Thank you. I’ve always really enjoyed David E. Kelley’s (Big Little Lies) writing, everything he does. (Note: Easton played Glenn on Kelley’s Ally McBeal.) He knows how to do a great blend of humor and drama that make you feel a lot of emotions. It’s really true about how important humor is. I loved Boston Legal and that last season where they started breaking down that fourth wall. It brings your audience in a little bit. [Monica’s vampire line] lets them know that ‘Hey, we’re doing a show and we hope that you get lost in it but every so often it’s nice we acknowledge that we know you’ve watched for a while and here’s a little something to say we’re all in on the same thing.’
Brothers on soaps are often chest-bumping rivals competing over the same woman. It’s nice to see a different dynamic between Finn and Chase (Josh Swickard) where Chase wants his approval, friendship and love. Finn’s slowly warmed to him.
Josh is a great kid, a sweet kid, a terrific actor. He’s going to have a long, successful career. I really enjoy working with him. Much of the relationship you see on-screen is the same as our relationship off-screen. He’s a great guy. And I’ve been doing this for a while so maybe I can be a little more aloof. He keeps pulling me in and we sort of translate that [to the screen]. They’ve done a really nice job of writing that relationship. [Finn and Chase] are supportive of one another. There’s an interesting history between them that was set up. I think it’d nice to explore why Finn was so initially [resistant] to him. It was hard to [be distant with Chase] because Josh is such a nice kid.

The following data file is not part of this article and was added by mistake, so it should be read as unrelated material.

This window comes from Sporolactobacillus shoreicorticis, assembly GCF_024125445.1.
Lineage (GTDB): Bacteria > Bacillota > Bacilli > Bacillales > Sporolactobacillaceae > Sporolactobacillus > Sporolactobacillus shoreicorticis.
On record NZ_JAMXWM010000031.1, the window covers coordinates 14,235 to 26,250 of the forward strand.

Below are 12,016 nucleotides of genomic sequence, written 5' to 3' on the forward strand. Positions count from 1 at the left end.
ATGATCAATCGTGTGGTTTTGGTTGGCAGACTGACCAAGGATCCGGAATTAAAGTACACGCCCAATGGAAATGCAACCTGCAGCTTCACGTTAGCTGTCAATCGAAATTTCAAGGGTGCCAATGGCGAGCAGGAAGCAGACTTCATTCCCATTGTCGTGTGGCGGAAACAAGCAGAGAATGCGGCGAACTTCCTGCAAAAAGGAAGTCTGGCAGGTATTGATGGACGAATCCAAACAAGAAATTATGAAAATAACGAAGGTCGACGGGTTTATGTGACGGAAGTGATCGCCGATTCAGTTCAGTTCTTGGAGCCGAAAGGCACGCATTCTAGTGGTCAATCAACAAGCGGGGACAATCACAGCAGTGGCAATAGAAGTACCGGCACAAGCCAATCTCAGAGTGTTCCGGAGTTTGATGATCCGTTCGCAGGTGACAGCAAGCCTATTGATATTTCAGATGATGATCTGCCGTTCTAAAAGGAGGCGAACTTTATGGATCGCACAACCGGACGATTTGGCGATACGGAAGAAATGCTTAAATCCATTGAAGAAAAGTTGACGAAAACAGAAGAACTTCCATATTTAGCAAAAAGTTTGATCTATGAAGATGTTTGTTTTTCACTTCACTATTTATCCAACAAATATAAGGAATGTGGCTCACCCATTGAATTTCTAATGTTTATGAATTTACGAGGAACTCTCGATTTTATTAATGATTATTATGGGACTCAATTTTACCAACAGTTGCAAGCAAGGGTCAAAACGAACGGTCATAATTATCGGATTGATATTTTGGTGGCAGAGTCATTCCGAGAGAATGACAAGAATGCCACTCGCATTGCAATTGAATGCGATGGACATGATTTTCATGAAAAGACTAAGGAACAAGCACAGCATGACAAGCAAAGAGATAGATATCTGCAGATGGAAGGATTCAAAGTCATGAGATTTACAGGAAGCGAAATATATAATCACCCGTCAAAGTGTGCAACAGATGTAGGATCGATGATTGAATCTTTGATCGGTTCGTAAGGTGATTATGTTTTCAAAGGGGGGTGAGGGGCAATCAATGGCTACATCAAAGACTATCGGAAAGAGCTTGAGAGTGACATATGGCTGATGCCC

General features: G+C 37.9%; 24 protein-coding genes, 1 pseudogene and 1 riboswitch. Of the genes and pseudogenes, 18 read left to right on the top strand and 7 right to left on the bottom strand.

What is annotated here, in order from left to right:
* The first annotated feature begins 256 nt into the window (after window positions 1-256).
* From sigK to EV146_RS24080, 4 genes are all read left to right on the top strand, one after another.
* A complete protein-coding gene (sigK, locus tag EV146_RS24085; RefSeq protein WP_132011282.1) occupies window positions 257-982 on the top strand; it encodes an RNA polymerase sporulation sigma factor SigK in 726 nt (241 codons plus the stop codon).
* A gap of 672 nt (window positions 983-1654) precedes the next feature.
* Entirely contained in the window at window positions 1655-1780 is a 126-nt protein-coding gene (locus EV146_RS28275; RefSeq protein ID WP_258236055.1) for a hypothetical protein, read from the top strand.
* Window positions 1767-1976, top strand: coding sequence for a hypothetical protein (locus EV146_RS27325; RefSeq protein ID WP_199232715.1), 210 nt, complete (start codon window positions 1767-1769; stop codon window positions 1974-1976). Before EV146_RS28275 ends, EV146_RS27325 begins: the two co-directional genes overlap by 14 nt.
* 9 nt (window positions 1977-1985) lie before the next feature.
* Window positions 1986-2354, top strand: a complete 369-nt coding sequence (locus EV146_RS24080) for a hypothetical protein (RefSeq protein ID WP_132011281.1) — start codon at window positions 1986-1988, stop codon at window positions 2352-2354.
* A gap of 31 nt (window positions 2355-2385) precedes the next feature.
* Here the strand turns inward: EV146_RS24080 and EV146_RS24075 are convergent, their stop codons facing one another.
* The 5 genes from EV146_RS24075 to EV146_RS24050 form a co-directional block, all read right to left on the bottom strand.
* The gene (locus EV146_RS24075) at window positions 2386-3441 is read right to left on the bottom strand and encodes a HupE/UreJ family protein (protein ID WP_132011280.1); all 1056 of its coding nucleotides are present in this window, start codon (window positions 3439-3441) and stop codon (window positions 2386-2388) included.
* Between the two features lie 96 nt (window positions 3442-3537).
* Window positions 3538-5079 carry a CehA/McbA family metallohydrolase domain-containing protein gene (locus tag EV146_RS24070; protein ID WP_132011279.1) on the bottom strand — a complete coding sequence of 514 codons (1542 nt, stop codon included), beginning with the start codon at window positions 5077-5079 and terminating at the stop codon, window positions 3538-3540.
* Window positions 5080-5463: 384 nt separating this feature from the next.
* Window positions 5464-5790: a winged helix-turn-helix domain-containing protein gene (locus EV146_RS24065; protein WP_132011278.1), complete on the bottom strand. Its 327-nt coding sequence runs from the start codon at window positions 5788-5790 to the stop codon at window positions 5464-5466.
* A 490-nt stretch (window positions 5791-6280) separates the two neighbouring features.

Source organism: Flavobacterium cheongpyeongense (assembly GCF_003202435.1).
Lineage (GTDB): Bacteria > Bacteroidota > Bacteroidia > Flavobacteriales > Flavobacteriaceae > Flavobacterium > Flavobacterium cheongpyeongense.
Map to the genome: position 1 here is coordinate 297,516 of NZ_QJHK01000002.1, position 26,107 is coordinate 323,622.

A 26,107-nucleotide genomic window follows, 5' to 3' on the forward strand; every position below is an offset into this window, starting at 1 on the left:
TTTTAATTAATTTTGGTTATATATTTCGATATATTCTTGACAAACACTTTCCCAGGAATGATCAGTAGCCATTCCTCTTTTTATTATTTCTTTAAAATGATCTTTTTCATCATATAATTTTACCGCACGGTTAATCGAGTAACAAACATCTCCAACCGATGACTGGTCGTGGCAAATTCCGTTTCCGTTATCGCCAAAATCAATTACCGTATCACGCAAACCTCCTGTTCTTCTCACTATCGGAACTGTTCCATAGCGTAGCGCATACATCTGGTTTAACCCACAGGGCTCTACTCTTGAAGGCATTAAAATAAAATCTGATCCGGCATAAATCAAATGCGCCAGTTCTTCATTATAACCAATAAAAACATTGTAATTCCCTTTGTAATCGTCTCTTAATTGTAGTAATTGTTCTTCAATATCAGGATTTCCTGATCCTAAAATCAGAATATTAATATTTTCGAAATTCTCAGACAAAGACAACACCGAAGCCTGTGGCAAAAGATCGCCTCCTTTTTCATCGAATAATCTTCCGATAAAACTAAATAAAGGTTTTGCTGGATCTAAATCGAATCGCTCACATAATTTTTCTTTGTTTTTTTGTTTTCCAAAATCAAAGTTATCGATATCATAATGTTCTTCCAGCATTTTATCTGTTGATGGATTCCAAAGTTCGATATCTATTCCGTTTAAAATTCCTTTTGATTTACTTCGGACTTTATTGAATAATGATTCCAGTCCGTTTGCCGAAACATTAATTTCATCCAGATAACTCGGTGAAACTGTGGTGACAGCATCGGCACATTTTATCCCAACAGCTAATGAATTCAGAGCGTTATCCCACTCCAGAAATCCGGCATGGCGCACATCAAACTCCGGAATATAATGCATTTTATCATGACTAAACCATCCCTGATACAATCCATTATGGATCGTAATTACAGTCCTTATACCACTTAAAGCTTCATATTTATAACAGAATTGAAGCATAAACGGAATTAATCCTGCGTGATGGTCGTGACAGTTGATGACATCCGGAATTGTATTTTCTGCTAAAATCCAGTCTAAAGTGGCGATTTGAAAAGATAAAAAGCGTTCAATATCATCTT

How did the updated version of your poetry book 18 Straight Whiskeys come about?
The publisher came to me and said, ‘Hey, it’s the 20th anniversary. Would you like to add some new poems to it?’ I thought that was interesting. I hadn’t written poetry in a long time. I took about 8 or 9 months and I wrote down 30 new poems and put them in a book. They tell the story of this person from 20 years ago and who he is today.
It’s been a strange journey. I look back at the poems I wrote in 2011. In the course of a month, I had I both lost my father and also became a father. I wrote a few poems to my children. I never would have imagine doing that 20 years ago. I wanted to go back and edit some of the poems and they said , ‘No, you can’t do that.’ So, they remain as they were from 30 years ago. Chip Kidd designed the cover. We were really lucky [to get him].
What was your thought on the decision to let the poems remain in their original form?
There’s your ego saying, ‘I want to go back and have another crack at what I did.’ Some of the poems were from right after my mom passed away in 1994, I was living in France and not thinking straight. But you get over your ego and your insecurities and put it out there in the most honest way you can. That’s the one thing I am most proud – this poetry book is the most honest reflection of who I am.
Back to Finn and Anna – what’s next and are they going to survive this latest conflict?
There’s some really good stuff coming up. Anna and Finn have had this pretty big blow-up. I think if their love is strong enough, they’ll survive. It’s a great test. She thinks he’s protecting her son. He thinks he’s protecting her daughter. People are trying to hold onto what they believe in. Sometimes you have to tear the roof off the house to get your point heard. It’s breaking Finn’s heart to do this. For the first time in his life, he’s forced to have to make decisions because someone else is involved. Even if it brings an end to [Finn and Anna], he’s going to protect his daughter.